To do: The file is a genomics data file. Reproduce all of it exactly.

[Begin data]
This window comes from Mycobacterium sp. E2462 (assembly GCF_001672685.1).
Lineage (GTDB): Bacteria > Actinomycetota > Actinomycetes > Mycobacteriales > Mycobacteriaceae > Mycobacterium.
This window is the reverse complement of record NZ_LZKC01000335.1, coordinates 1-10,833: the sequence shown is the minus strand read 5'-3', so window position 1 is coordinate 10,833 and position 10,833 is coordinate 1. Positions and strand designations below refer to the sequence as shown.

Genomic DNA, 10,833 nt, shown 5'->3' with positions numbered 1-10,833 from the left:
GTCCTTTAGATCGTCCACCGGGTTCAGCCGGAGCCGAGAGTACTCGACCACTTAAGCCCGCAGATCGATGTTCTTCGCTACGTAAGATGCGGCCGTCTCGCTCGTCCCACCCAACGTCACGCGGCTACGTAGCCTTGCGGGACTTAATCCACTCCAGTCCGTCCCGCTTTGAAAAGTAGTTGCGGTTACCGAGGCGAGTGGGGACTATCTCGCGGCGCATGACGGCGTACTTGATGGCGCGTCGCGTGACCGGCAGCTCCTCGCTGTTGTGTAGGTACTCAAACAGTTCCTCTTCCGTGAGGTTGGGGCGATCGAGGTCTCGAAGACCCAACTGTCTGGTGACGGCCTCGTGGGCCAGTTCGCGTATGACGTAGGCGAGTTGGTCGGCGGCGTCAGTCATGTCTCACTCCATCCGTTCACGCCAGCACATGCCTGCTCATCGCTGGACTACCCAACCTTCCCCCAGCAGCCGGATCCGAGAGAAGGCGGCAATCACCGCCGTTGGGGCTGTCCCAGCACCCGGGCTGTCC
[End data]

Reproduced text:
This window comes from Mycobacterium sp. E2462 (assembly GCF_001672685.1).
Lineage (GTDB): Bacteria > Actinomycetota > Actinomycetes > Mycobacteriales > Mycobacteriaceae > Mycobacterium.
This window is the reverse complement of record NZ_LZKC01000335.1, coordinates 1-10,833: the sequence shown is the minus strand read 5'-3', so window position 1 is coordinate 10,833 and position 10,833 is coordinate 1. Positions and strand designations below refer to the sequence as shown.

Genomic DNA, 10,833 nt, shown 5'->3' with positions numbered 1-10,833 from the left:
GTCCTTTAGATCGTCCACCGGGTTCAGCCGGAGCCGAGAGTACTCGACCACTTAAGCCCGCAGATCGATGTTCTTCGCTACGTAAGATGCGGCCGTCTCGCTCGTCCCACCCAACGTCACGCGGCTACGTAGCCTTGCGGGACTTAATCCACTCCAGTCCGTCCCGCTTTGAAAAGTAGTTGCGGTTACCGAGGCGAGTGGGGACTATCTCGCGGCGCATGACGGCGTACTTGATGGCGCGTCGCGTGACCGGCAGCTCCTCGCTGTTGTGTAGGTACTCAAACAGTTCCTCTTCCGTGAGGTTGGGGCGATCGAGGTCTCGAAGACCCAACTGTCTGGTGACGGCCTCGTGGGCCAGTTCGCGTATGACGTAGGCGAGTTGGTCGGCGGCGTCAGTCATGTCTCACTCCATCCGTTCACGCCAGCACATGCCTGCTCATCGCTGGACTACCCAACCTTCCCCCAGCAGCCGGATCCGAGAGAAGGCGGCAATCACCGCCGTTGGGGCTGTCCCAGCACCCGGGCTGTCC